Piping Plover (Charadrius melodus) demography, behavior, and movement on the Outer Banks of North Carolina
The Piping Plover (Charadrius melodus) is an imperiled shorebird that inhabits sandy beaches along the North American Atlantic Coast. The species' decline has been attributed to habitat loss, disturbance, and predation throughout its range, although most conservation efforts have focused on increasing reproductive output during the breeding season. On the coast of North Carolina, Piping Plovers breed in areas with large amounts of recreational and tourism use. Beach recreation is known to reduce nest success, chick survival, and potentially fitness in other parts of the species' range. To reduce potential negative effects from human activities on breeding Piping Plovers, managers close areas to pedestrian and vehicle access using exclusion buffers delineated by symbolic fencing. However, the reproductive success and population size of Piping Plovers in parts of North Carolina has not appeared to increase as a result of these management strategies, despite the importance of the park and its protections to these birds on their southward migration in the fall.
To understand how disturbance and attempts to mitigate it affected plover demography, we examined Piping Plover population dynamics, brood movement, and migration in North Carolina from 2015–2017. We monitored 46 nests and 19 broods, and we used a logistic exposure nest survival model and Cormack-Jolly-Seber model to estimate reproductive success. We uniquely banded 77 adults and 49 chicks to understand annual survival and fidelity rates using a live encounter mark-recapture model. During the pre-fledge period, we observed movements of Piping Plover broods, and we gathered information on their environment that may affect their behavior. We recorded 191 brood locations, collected 132 focal chick behavior samples, and 113 potential disturbance environmental samples. We used multiple linear regression to evaluate several hypotheses regarding daily and hourly brood movement rates. We also conducted 22 migratory surveys after the breeding season in 2016 at an area in Cape Hatteras National Seashore thought to be used by large numbers of south-bound migrating Piping Plovers. We used integrated Jolly-Seber and binomial count models on resighting and count data to estimate stopover superpopulation and stopover duration of migrating birds based on their breeding region of origin.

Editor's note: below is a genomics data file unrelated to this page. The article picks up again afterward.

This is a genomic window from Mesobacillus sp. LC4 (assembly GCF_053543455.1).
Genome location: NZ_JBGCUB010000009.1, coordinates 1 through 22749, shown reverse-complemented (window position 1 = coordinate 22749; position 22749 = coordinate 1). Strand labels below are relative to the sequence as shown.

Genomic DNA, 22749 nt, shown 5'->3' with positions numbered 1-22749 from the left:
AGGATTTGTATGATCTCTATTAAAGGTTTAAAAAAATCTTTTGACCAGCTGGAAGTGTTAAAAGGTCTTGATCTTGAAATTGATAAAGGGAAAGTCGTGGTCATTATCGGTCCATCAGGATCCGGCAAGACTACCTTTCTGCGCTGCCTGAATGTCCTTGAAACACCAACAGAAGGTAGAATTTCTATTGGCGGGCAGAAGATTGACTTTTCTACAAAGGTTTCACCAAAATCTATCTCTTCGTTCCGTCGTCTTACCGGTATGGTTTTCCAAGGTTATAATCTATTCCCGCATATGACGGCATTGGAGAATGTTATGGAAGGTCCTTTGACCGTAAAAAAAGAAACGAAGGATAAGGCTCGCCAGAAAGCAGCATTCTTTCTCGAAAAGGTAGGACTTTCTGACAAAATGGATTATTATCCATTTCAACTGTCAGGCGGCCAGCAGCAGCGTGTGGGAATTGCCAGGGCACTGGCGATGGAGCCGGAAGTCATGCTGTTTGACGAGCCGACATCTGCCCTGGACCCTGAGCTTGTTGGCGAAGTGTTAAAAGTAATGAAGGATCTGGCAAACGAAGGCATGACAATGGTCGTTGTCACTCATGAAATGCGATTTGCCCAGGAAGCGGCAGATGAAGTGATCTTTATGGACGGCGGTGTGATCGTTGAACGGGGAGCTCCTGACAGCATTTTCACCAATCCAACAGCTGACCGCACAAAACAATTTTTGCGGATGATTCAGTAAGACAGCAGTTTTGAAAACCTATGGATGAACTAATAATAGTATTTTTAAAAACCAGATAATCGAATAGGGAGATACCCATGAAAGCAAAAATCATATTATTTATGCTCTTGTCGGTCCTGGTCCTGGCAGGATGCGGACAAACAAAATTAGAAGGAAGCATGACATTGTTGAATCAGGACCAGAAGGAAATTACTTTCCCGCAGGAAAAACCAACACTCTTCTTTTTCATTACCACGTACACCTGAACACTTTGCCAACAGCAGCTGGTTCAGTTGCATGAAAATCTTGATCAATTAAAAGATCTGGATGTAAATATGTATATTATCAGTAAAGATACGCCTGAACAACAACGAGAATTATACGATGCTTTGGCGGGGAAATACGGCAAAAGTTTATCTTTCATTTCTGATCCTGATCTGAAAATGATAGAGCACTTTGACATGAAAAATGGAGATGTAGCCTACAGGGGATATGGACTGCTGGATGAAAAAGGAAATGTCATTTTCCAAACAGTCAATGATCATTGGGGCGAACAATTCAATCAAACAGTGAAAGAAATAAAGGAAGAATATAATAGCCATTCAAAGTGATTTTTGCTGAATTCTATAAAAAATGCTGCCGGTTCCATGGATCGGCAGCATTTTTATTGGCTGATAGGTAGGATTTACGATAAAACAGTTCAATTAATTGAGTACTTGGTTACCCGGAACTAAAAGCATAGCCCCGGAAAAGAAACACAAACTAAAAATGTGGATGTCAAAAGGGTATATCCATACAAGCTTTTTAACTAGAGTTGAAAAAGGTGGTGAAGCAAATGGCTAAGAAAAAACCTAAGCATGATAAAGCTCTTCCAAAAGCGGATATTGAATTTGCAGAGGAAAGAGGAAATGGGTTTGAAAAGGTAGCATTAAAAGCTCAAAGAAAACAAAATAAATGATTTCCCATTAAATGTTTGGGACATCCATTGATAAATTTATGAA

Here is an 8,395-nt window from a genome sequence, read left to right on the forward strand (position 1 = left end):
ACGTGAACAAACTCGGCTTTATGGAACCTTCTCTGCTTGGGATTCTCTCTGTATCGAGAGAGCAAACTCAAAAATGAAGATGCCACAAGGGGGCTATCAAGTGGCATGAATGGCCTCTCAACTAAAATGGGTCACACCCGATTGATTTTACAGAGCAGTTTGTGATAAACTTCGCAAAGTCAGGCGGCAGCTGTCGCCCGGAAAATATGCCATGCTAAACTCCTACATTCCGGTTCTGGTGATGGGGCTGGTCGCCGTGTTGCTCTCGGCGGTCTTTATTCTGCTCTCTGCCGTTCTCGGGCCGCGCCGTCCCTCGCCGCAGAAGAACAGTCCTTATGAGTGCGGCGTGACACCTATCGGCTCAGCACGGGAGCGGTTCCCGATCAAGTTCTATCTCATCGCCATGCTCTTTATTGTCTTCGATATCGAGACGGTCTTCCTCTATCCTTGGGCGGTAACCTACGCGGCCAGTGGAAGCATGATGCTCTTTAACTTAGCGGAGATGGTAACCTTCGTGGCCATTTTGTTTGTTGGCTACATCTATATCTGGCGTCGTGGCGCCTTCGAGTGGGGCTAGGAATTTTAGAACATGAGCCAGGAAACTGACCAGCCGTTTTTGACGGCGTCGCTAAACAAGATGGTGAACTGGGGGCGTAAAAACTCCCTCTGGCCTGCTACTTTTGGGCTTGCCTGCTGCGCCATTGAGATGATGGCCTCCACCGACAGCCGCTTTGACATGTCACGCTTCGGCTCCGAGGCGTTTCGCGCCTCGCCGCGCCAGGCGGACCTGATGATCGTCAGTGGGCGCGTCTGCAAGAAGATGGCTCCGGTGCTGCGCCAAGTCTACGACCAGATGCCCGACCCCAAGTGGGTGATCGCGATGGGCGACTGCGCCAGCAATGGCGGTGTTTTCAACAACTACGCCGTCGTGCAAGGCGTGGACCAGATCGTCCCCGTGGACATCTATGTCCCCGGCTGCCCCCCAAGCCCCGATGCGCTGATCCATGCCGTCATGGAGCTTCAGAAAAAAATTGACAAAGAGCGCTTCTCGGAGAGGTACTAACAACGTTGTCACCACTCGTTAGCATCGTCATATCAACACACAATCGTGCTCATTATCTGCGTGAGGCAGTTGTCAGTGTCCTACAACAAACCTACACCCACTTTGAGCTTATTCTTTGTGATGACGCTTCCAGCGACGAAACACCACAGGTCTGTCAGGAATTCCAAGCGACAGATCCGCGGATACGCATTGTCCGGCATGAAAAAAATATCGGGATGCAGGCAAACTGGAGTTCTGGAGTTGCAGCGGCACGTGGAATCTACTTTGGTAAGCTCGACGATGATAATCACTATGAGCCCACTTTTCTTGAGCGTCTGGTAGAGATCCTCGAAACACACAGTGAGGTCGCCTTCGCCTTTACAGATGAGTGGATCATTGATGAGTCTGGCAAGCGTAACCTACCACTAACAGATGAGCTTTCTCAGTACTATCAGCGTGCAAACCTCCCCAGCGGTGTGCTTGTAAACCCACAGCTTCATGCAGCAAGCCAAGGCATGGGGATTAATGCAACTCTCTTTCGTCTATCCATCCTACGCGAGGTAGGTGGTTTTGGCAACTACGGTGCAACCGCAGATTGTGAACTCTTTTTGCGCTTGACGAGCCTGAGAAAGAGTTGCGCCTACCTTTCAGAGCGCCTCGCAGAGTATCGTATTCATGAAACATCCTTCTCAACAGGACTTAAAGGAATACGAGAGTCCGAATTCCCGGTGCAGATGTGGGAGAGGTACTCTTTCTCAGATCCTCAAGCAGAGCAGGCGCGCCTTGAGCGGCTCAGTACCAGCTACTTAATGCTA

Annual survival of adults from North Carolina (x ̅ = 0.69, SE = 0.07) was not different from another population on Fire Island, New York (x ̅ = 0.73, SE = 0.04), but the North Carolina population annually had low reproductive success, primarily due to low rates of chick survival. As a result, the North Carolina population was predicted to decline during the study period (λ<1 each year). Historically this population has not met the estimated rate of reproductive output needed for a stationary population (1.07 chicks per pair, SE = 0.69); therefore, it is likely the population is sustained by immigration from an unknown source. Daily (x ̅ = 71.5m/24hr) and hourly (x ̅ = 183.3m/hr) brood movements each had considerable variation (Daily: SD = 70.6, range = 0.0–327.2m; Hourly: SD = 262.3, range = 0.2–1450.9m). Chicks did not appear to move in response to the environmental factors we examined. The rate of brood movement suggests regular daylight monitoring is necessary to adequately protect unfledged broods from anthropogenic disturbance under current management methods. We found that 569 Piping Plovers (95% CI: 502–651), nearly 15% of the estimated Atlantic Coast population, stopped at a single area in Cape Hatteras National Seashore, North Carolina during fall migration. Birds stayed an average 4–7 weeks, depending on the breeding region from which they migrated, and they primarily used a relatively new protected area. These findings suggest that North Carolina is an important area for Piping Plover ecology during multiple stages of their annual cycle.